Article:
I’ve made a lot of absolutely illogical decisions since the pandemic wrecked our whole lives. First, I decided to start a theatre company. And there’s just so much I still don’t know, so much I’m learning, so much that scares me and keeps me up at night.
Then I decided to quit my job. My theatre job. In the middle of a pandemic that isn’t going away anytime soon. My theatre job with health insurance. My theatre job that I moved across the country and left my husband for.
Am I crazy? Well, clinically, yeah. But colloquially? Did I really just walk away from a full-time theatre job now?
Something I’ve written about before (a lot before) is I learned a really hard lesson this summer: There is no such thing as a safety net. I knew that intellectually but not really. I didn’t think it could happen to me. And then it did.
That’s what the first break. I never recovered from it.
Then, because I was so paranoid that at any minute the university would lay me off, I kept taking on more and more jobs. I took so many side jobs in July that it got to a point that I had to have people remind me “Wait, which one is this?” And I’ve never been that kind of person. My calendar is color-coded!
July almost broke me. I had to take all of August to recover. I was absolutely not okay.
Then, work started to pick back up and I started to notice how my job was changing. It’s frankly no longer possible to do the job I moved here for so it’s fair that my supervisors (I hate that word, btw) had to figure out how to “pivot” my role.
But here’s the thing: If I can’t do the thing I love, the thing I moved for and I don’t really have job security….you know that spiel too. That was the next break.
The pandemic has made me really question: What do I love to do?
I love to teach college students and have really important conversations. I love to nerd out about theatre history. I loveto write plays and work with (not for) theatre companies. I love to produce plays and I love to read a lot of plays. I like to have someone who’s loosely over me as a collaborator but not a direct supervisor. I like to do my own thing on my own terms and to not have to report every single step I’m taking. Or why. I love having the creative space to take a risk and maybe even fail and know it’s not the end of the whole world.
(I keep ending up in these work environments where “as close to perfection” is the standard and that’s toxic. People make more mistakes when they’re expected to be perfect and not nurtured and trusted. But that’s an aside for another time.)
It’s not always a good thing but I like being fully immersed in multiple jobs. I love what I do and I want to do it all the time. And in lots of different ways.
I also really like being able to have time to get out of my head, to go outside, and just get lost in nature for a bit. I don’t like to hike or run or attack the outdoors with my feet. I just like to be in it. To read a book under a tree. To float in a kayak in the middle of the lake. To have a dance party in the middle of nowhere.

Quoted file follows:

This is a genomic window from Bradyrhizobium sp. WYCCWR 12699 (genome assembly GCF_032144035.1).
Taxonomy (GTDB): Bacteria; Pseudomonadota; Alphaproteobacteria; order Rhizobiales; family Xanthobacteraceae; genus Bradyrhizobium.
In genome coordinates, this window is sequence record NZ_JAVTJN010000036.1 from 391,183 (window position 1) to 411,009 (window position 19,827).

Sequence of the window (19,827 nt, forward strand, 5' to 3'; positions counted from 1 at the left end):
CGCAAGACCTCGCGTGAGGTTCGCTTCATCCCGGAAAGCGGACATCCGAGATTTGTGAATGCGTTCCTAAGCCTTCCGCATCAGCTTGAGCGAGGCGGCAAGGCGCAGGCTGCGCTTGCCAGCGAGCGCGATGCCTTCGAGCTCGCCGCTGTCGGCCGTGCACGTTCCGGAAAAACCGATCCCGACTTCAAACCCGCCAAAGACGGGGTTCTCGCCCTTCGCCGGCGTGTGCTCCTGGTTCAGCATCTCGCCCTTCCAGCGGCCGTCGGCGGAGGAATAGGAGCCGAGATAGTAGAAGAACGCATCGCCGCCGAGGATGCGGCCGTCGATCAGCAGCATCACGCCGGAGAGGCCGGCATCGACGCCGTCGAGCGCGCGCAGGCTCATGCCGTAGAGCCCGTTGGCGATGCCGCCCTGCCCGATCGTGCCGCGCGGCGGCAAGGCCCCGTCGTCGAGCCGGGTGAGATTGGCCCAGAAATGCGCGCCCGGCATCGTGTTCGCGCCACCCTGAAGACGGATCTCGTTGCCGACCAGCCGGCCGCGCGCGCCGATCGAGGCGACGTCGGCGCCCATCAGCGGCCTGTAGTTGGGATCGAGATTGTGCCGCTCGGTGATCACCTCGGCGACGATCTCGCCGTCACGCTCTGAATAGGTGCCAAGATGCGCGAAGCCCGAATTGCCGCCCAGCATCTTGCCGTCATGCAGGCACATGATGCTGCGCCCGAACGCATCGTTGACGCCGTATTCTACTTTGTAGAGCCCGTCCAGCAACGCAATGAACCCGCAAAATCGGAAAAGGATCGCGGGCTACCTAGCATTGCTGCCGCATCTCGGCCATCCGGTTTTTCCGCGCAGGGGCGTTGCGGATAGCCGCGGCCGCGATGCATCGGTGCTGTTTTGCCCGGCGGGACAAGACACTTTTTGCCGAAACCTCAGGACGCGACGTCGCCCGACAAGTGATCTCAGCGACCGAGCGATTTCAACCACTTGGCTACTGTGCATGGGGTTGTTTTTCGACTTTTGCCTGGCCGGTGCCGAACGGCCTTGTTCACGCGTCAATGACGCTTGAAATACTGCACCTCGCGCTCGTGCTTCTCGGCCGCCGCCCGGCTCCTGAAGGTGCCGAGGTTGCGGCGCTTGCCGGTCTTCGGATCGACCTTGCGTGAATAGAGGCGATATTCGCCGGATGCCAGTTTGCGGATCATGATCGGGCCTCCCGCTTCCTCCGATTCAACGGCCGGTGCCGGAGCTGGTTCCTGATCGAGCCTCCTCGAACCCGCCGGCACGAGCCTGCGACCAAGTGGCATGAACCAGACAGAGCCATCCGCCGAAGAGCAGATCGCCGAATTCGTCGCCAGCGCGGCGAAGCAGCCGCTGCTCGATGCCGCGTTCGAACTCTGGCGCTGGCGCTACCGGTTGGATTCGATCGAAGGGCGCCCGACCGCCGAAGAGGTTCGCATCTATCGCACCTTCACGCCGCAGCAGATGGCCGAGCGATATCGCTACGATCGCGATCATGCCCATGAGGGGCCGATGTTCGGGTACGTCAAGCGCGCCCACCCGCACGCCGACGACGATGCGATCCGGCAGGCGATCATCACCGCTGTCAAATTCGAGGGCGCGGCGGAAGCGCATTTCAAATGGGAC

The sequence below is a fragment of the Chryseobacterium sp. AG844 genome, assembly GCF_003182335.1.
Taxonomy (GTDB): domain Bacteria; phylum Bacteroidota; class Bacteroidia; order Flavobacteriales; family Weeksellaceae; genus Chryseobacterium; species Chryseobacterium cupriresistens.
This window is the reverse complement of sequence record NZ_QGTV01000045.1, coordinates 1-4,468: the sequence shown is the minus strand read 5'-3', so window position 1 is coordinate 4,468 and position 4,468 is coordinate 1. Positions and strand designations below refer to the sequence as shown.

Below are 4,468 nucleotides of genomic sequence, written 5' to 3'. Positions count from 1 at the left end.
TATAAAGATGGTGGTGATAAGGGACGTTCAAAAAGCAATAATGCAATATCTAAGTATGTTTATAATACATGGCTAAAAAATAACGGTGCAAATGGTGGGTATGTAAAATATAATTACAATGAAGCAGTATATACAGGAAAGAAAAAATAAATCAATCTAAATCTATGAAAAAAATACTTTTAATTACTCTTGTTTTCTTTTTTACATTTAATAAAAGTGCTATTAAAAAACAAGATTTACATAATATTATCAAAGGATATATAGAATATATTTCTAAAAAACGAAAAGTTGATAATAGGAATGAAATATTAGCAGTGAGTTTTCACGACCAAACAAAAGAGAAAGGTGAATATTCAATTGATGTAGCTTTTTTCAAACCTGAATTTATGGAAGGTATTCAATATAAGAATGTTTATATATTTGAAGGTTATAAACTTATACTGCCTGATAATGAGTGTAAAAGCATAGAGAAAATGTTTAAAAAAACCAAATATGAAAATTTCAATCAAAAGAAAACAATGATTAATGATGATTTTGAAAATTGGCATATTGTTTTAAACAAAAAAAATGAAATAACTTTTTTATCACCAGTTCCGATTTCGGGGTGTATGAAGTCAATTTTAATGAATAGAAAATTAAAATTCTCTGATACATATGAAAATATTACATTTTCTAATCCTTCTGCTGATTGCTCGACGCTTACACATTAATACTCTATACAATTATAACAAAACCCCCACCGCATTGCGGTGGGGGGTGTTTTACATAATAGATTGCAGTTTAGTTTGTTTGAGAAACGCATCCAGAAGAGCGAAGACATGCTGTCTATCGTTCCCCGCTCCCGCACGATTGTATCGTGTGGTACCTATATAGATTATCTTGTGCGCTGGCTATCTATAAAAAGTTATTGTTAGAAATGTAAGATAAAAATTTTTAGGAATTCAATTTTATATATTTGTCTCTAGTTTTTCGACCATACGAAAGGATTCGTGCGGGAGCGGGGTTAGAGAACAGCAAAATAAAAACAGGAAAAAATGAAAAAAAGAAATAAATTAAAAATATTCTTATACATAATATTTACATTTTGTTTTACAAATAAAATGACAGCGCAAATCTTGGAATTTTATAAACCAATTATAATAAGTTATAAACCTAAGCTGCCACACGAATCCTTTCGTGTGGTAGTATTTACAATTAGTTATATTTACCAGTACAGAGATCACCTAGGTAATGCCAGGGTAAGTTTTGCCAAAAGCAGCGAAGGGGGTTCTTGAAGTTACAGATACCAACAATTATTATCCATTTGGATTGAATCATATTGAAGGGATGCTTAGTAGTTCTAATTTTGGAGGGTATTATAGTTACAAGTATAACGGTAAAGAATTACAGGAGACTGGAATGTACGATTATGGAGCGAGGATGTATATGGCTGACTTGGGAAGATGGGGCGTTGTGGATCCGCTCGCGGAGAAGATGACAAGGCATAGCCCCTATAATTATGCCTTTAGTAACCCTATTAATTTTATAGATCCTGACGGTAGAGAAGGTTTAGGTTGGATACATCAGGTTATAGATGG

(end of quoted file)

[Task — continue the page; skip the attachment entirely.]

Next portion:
Something I’ve always said is I want to be happy. I am not built to make a ton of money at a job I hate. But I’m also not built to make less than $45k/year and not be treated well or to be constantly stifled. Like if you want to make me the scapegoat for everything that goes wrong, Imma need at least 75k. Then you can blame me all day.
I could see the writing on the wall and what my job was becoming…
That was the final break.
But also, if I’m being really honest with myself, my October is packed. Even if my job was going really great, I would’ve had to make a choice. I’m in residence for two different companies in October. There’s no way I could do that if I was still working full-time in production.
And it’s not just October. I’m directing Well-Intentioned White People in November and I’m f*cking tired of writing plays about this will get a reading at my grad school which is a dream of mine. Things are lining up and who knows what else will pop up?
I don’t know how many times I need to learn this lesson. Do I love production? Deeply. Will I ever pick production over playwriting? Nope.
It’s so easy to get stuck on all the bad things. It’s so easy to look at how I’ve been wronged and to start planning my revenge and writing passive aggressive resignation letters. I’m a fire-bender and an Aries-rising.
But I say that in my writing I focus on joy, not trauma. And I need to start doing that in real life. Not in a toxic positivity way because f*ck that, sh*t sucks right now. But I also don’t need to start screaming “Dracarys” every time a supervisor comes at me the wrong way.
I am living a dream right now. I’m the AD of my company and working with new artists every month. I’m teaching college students. I have 4 different plays going up before the end of the year and this means I’ll have even more time to write. And maybe it’s not the dream but it feels like it could be.
Am I terrified? Of course I am. But I also feel kind of free. And yes, if I don’t have a job by December, I’m f*cked. But I have more time than I think. Maybe I’m being reckless but I’m still young enough to be dumb enough to try.
The best lesson the pandemic has taught me is we’ve got to stop asking for things they’re never going to give us. Respect, promotions, better pay. We have to make our own way. If we want something, we’re going to have to either build it or take it.
Whatever happens next, I know it’s because I made a choice. And come what may, I’m ready for it.